Saturday, July 07, 2007

A Small Town of the Mind

kw: book reviews, fiction, short stories, collaborative narratives

The book has ten authors. The town is Mossy Creek, with the motto, "Ain't goin nowhere and don't want to." This little, unmapped spot in Georgia is billed as "The kind of town where everyone wishes they could live."

Reunion at Mossy Creek was written by Deborah Smith, Sandra Chastain, Debra Dixon, Virginia Ellis, Martha Shields, Nancy Knight, Carolyn McSparren, Dee Sterling, Carmen Green, and Sharon Sala. Among them, they have evoked the voices of twenty "Creekites". This is the second Mossy Creek book; the first had fewer authors. I suppose I'll have to look it up. I like the writing, and the kind of people the authors present to us (mostly).

The story, told as serial stream-of-consciousness short chapters with a few letters interspersed, recalls the big town mystery: the burning of Mossy Creek High School, twenty years before. Along the way, a few adjunct mysteries are taken up, a missing elephant and a ten-cent carnival Gypsy mechanism among them. Along the way, a modern Sasquatch makes an appearance (and gets the girl), and a smattering of corrupt politicos get a comeuppance.

Mossy Creek is a archetypal small town of which a friend once told this story:
A traveling salesman stopped to ask a man, "What's the next town like? Are the people friendly?" The man asked back, "What was the last town like?" "Oh, it was really good. My stuff sold well, and I think I made a friend or two. The people were very cooperative." The fellow said, "I reckon you'll find the town up ahead is much the same." Perhaps you can guess the rest. When another salesman asked the man the same questions, and was asked "What was the last town like?", he replied, "Oh, I had a rough time there. They people were suspicious and uncooperative. I barely sold anything." The fellow said, "I reckon you'll find the town up ahead is much the same."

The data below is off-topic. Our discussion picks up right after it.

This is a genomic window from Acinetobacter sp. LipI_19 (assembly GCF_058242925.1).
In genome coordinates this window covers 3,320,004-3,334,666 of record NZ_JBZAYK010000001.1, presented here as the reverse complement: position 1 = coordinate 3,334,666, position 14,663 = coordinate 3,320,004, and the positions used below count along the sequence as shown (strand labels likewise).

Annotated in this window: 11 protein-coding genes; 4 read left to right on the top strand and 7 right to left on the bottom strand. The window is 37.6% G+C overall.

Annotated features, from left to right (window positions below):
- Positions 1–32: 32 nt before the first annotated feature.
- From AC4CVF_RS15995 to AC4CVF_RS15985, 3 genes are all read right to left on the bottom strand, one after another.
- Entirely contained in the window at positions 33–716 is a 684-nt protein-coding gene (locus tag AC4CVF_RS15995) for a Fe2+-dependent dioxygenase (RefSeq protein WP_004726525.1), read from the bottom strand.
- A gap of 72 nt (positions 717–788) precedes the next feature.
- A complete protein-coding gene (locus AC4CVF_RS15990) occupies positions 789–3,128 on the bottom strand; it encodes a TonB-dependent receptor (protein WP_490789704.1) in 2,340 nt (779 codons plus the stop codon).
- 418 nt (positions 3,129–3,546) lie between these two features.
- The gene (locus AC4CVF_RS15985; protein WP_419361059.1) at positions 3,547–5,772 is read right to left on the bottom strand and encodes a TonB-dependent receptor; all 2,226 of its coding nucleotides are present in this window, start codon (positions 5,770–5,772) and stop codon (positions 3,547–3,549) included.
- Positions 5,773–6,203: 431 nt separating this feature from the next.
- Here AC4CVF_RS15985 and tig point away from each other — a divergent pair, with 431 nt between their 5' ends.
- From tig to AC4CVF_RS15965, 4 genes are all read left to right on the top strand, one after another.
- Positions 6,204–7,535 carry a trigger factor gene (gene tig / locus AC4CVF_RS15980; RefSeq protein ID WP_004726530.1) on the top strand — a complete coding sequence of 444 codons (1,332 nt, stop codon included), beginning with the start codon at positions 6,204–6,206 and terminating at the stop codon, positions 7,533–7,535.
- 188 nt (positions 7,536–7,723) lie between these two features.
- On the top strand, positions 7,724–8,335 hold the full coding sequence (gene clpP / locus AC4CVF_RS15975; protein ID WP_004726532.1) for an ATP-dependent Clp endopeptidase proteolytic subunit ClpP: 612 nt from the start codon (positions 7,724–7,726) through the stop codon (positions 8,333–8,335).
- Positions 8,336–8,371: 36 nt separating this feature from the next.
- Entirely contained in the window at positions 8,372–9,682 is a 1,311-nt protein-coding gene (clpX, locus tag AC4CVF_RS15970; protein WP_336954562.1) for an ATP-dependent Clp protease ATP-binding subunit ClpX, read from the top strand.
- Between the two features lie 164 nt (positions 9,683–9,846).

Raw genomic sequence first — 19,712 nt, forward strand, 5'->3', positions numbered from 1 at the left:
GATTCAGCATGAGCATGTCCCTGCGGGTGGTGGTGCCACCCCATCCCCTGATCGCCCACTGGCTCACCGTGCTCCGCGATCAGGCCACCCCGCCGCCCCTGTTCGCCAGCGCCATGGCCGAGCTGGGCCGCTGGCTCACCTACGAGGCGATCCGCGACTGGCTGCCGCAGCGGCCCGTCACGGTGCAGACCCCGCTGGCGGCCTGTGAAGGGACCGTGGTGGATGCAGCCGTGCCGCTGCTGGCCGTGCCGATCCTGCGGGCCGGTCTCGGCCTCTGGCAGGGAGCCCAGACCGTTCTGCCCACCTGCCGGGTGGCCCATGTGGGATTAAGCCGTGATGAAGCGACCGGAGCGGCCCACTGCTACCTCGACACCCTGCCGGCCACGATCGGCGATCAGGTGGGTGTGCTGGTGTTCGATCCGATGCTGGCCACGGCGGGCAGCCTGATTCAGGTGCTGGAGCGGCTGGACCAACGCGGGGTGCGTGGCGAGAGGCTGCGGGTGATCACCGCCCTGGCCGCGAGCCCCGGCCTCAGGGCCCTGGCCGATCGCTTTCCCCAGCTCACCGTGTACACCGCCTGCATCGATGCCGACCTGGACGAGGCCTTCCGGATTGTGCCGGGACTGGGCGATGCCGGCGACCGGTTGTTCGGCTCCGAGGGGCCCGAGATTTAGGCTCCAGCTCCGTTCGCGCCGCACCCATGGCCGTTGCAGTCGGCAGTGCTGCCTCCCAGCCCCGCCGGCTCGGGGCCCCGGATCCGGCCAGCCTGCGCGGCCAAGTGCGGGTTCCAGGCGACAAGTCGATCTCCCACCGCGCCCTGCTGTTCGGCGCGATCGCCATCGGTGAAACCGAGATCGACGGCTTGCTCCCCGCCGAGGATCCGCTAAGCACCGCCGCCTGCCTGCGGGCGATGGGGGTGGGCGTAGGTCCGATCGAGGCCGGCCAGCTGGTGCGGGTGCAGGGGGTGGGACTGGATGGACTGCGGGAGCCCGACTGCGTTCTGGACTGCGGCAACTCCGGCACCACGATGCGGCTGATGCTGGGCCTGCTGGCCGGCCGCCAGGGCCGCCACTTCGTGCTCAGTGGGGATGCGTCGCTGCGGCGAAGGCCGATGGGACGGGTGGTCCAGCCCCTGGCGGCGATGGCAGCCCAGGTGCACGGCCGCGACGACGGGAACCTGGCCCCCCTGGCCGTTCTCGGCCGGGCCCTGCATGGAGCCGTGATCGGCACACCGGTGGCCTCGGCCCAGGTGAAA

The difference in these authors' Mossy Creek is that they don't let the unpleasant folks stay unpleasant, if they can at all help it. It is unrealistic, I know, but it does make for an enjoyable book.

One of the authors, Sharon Sala, who "voiced" Orville Gene Simple, is a humorist to challenge Mark Twain. Her Orville Gene chapter pits man versus beaver in the funniest "just when you thought it couldn't get worse" story I've read in decades. It requires an act of God (or of Thor) to conclude matters short of Orville's demise.

This book came out in 2003, and is the second in the series. The first Mossy Creek book had five authors; the third is Summer in Mossy Creek, with twelve authors; the fourth, A Day in Mossy Creek has ten authors(not all the same as this book); the fifth, Blessings of Mossy Creek, has the four "base authors": Sandra Chastain, Debra Dixon, Virginia Ellis, Martha Shields, "and others"; and the sixth, out this year, is At Home in Mossy Creek, with six authors. The authors call their work "collective novels." Worth the reading.

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